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Contractors Claim Administration Pressed to 'Soften' Job-Loss Estimates From Mining Rule

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Nov. 18, 2011: Consultant Steve Gardner testifies before a House Natural Resources Committee subcommittee on Capitol Hill. (House Natural Resources Committee)

The Obama administration pressured analysts to change an environmental review to reflect fewer job losses from a proposed regulation, the contractors who worked on the review testified Friday. 

The dispute revolves around proposed changes to a rule regulating coal mining near streams and other waterways. The experts contracted to analyze the impact of the rule initially found that it would cost 7,000 coal jobs. 

But the contractors claim they were subsequently pressured to not only keep the findings under wraps but "revisit" the study in order to show less of an impact on jobs. 

Steve Gardner, president of Kentucky consulting firm ECSI, claimed that after the project team refused to "soften" the numbers, the firms working on the study were told the contract would not be renewed. ECSI was a subcontractor on the project. 

The government "'suggested' that the ... members revisit the production impacts and associated job loss numbers, with different assumptions that obviously would then lead to a lesser impact," Gardner testified before a House Natural Resources subcommittee. "The ... team unanimously refused to use a 'fabricated' baseline scenario to soften the production loss numbers." 

The Obama administration, without going into specifics, contested Gardner's claims after the hearing. 

The charges escalate a dispute over environmental regulations that has been brewing for months, as the Obama administration tries to overhaul mining rules that were put in place at the end of the George W. Bush administration following a years-long review. 

"Right now, there's a tremendous amount of smoke. And where there's smoke, there's usually fire," Rep. Bill Johnson, R-Ohio, told FoxNews.com ahead of the hearing Friday. 

The prediction that the changes would cost 7,000 jobs was first made public in January of this year. As officials in the affected states cried foul, the Office of Surface Mining Reclamation and Enforcement defended its proposed re-write. 

Joseph Pizarchik, director of that office, went further in a hearing earlier this month and said the job-loss stats were "fabricated based on placeholder numbers and have no basis in fact." 

He said the numbers were "based on no evidence." 

But on Friday, the subcontractors pushed back. 

Gardner rejected Pizarchik's claim, and said in written testimony that the office asked the team to re-do its study when it "did not like the result of the analysis." 

Johnson said he will "demand accountability" as he looks into what happened during the review. 

"We've got potentially a very serious issue here," the congressman said.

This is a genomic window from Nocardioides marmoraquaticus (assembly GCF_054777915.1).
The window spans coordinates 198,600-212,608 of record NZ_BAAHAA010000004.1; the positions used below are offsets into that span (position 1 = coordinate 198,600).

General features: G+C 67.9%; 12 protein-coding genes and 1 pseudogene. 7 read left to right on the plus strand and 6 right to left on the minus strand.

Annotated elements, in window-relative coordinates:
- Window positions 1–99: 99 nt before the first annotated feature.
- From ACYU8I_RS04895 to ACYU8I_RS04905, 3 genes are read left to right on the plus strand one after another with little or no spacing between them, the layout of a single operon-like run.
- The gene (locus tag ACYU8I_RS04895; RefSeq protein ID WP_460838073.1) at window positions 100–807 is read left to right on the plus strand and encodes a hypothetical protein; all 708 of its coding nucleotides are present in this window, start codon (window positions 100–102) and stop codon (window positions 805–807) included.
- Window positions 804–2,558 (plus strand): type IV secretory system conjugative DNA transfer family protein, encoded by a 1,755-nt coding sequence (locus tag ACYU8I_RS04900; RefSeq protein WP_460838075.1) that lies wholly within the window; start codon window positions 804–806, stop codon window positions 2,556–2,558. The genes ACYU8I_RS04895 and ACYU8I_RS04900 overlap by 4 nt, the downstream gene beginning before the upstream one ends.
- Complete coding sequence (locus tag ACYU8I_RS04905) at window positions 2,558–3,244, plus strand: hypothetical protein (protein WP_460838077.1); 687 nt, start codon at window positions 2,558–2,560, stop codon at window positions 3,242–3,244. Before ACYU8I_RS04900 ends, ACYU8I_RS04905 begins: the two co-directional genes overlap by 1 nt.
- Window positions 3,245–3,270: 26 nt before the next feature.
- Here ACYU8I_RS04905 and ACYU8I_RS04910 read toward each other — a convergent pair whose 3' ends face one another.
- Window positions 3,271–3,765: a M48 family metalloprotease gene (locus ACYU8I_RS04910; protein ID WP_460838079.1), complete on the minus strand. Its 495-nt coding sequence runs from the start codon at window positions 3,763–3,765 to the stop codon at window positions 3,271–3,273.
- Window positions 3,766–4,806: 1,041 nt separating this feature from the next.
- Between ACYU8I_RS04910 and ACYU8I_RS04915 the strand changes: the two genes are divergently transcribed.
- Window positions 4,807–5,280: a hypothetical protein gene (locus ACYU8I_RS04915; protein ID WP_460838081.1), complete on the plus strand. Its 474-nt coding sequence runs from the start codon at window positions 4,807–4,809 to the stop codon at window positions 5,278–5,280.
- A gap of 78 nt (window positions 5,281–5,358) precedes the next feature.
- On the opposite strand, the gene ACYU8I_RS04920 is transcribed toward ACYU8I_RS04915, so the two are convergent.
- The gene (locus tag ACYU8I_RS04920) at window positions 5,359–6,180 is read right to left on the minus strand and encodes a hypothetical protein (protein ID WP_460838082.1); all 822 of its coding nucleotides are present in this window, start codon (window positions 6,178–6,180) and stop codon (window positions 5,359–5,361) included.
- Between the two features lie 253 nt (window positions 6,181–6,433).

Christopher Holmes, spokesman for the Interior Department's surface mining office, said in a written statement Friday afternoon that the office "respectfully disagrees with portions of the testimony." 

Holmes said the subcontractor worked on an "early working draft" and said it is "premature and misleading to characterize the work underway before it is properly offered for comment."

Holmes said that once completed, the full analysis "will be available for public scrutiny." 

"Because it remains a priority to develop our coal reserves while protecting the health of our waterways and the people that depend on them, OSM is committed to the development of a proposed rule and draft (study), with an anticipated publication date of Spring 2012," he said. 

The discrepancy in the numbers centered on what the consultants were comparing the new rule against. 

According to Gardner, the Obama administration wanted them to assume the Bush-era 2008 mining regulation was in effect across the country -- though it is not and has been challenged in court. Gardner's firm did not want to do that but noted that using that assumption would show "less job loss impact." 

While the mining industry has expressed concern about the economic impact of the regulation overhaul, the administration claims it is trying to address serious environmental issues that were unresolved in the last review. 

Pizarchik, in his submitted testimony earlier this month, said the 2008 rule did not "fully" explore mining's impact on aquatic ecosystems. He said the government's goal is to protect drinking water, wildlife and scenery.

As officials debate the impact of proposed national mining regulations, another environmental decision in Ohio could put more jobs at stake. Earlier this week, the U.S. Forest Service withdrew plans to sell drilling rights on a national forest in Ohio so experts could study the impact of a drilling process known as fracking.